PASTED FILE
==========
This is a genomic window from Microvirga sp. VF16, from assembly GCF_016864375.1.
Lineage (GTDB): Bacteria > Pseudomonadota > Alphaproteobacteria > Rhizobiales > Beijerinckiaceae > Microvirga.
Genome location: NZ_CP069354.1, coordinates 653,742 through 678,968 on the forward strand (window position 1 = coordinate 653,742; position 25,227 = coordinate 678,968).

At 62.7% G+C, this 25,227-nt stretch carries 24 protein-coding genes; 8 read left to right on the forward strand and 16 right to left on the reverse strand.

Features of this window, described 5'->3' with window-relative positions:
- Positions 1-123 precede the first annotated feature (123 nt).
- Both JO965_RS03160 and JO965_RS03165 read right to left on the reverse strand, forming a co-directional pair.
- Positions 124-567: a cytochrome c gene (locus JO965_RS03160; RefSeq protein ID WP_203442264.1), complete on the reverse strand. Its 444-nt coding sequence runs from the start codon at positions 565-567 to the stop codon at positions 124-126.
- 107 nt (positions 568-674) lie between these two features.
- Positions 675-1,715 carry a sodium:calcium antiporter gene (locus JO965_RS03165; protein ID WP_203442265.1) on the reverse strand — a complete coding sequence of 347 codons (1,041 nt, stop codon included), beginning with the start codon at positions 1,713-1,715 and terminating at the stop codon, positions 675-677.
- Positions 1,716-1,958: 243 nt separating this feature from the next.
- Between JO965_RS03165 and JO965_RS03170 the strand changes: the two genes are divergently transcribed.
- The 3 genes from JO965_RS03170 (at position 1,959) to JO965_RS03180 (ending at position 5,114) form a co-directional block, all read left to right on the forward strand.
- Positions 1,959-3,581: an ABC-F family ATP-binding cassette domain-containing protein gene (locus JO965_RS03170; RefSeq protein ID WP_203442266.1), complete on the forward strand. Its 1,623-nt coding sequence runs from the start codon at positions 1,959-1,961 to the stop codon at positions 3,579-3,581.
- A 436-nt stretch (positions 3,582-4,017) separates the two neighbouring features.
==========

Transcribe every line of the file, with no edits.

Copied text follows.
This is a genomic window from Microvirga sp. VF16, from assembly GCF_016864375.1.
Lineage (GTDB): Bacteria > Pseudomonadota > Alphaproteobacteria > Rhizobiales > Beijerinckiaceae > Microvirga.
Genome location: NZ_CP069354.1, coordinates 653,742 through 678,968 on the forward strand (window position 1 = coordinate 653,742; position 25,227 = coordinate 678,968).

At 62.7% G+C, this 25,227-nt stretch carries 24 protein-coding genes; 8 read left to right on the forward strand and 16 right to left on the reverse strand.

Features of this window, described 5'->3' with window-relative positions:
- Positions 1-123 precede the first annotated feature (123 nt).
- Both JO965_RS03160 and JO965_RS03165 read right to left on the reverse strand, forming a co-directional pair.
- Positions 124-567: a cytochrome c gene (locus JO965_RS03160; RefSeq protein ID WP_203442264.1), complete on the reverse strand. Its 444-nt coding sequence runs from the start codon at positions 565-567 to the stop codon at positions 124-126.
- 107 nt (positions 568-674) lie between these two features.
- Positions 675-1,715 carry a sodium:calcium antiporter gene (locus JO965_RS03165; protein ID WP_203442265.1) on the reverse strand — a complete coding sequence of 347 codons (1,041 nt, stop codon included), beginning with the start codon at positions 1,713-1,715 and terminating at the stop codon, positions 675-677.
- Positions 1,716-1,958: 243 nt separating this feature from the next.
- Between JO965_RS03165 and JO965_RS03170 the strand changes: the two genes are divergently transcribed.
- The 3 genes from JO965_RS03170 (at position 1,959) to JO965_RS03180 (ending at position 5,114) form a co-directional block, all read left to right on the forward strand.
- Positions 1,959-3,581: an ABC-F family ATP-binding cassette domain-containing protein gene (locus JO965_RS03170; RefSeq protein ID WP_203442266.1), complete on the forward strand. Its 1,623-nt coding sequence runs from the start codon at positions 1,959-1,961 to the stop codon at positions 3,579-3,581.
- A 436-nt stretch (positions 3,582-4,017) separates the two neighbouring features.